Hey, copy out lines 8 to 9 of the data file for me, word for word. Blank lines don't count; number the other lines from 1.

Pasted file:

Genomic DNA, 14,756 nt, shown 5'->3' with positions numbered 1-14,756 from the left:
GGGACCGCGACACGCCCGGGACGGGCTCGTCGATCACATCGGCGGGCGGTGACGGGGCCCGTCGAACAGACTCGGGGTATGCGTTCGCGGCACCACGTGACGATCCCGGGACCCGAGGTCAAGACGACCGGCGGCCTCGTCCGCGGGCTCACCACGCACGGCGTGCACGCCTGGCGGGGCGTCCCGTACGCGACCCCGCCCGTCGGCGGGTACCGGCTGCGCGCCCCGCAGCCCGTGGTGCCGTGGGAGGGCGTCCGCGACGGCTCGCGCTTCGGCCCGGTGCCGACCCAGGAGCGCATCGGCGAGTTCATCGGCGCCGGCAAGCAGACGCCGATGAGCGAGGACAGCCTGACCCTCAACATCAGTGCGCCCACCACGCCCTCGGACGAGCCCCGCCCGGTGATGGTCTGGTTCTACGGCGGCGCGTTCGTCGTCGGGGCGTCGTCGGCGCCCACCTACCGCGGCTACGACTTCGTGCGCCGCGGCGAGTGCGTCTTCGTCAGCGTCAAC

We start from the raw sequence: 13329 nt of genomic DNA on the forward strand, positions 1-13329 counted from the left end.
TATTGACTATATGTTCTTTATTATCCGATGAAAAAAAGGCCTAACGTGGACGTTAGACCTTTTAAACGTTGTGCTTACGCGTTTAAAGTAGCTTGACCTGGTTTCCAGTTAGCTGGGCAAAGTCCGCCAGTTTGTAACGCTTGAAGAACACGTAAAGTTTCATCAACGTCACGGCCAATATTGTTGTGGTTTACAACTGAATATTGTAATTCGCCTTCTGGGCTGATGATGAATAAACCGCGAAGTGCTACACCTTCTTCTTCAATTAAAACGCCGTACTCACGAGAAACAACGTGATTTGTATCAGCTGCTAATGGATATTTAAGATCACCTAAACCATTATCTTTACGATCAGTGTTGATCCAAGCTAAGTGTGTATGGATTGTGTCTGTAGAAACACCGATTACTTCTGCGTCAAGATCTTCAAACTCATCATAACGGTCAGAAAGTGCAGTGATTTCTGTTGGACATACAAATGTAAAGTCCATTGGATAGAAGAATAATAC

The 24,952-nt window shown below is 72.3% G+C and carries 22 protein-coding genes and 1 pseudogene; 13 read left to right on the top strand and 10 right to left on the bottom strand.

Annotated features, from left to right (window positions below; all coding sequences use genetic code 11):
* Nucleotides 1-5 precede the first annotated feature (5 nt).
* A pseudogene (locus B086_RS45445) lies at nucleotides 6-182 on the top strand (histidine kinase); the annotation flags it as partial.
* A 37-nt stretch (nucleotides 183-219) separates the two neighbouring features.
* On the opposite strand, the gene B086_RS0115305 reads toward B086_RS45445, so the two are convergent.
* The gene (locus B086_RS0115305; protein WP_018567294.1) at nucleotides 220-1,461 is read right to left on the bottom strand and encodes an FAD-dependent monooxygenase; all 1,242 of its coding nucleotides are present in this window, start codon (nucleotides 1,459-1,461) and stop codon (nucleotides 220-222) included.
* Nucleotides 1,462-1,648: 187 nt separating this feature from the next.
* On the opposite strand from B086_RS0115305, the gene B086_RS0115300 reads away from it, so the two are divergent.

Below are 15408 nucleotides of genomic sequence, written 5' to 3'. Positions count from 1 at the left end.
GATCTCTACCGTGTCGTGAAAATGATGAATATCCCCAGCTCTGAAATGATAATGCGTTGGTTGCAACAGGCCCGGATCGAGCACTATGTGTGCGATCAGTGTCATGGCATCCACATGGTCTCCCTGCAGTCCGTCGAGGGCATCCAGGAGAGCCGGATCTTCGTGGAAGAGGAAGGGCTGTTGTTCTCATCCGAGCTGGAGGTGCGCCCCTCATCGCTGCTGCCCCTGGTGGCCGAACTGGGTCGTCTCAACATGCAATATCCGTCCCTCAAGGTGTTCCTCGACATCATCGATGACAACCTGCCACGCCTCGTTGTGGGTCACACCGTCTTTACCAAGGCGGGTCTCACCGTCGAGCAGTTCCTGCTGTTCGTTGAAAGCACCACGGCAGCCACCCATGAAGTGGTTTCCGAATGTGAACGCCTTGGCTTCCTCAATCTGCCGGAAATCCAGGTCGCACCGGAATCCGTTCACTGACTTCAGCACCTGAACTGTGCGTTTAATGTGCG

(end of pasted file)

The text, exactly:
* A pseudogene (locus B086_RS45445) lies at nucleotides 6-182 on the top strand (histidine kinase); the annotation flags it as partial.
* A 37-nt stretch (nucleotides 183-219) separates the two neighbouring features.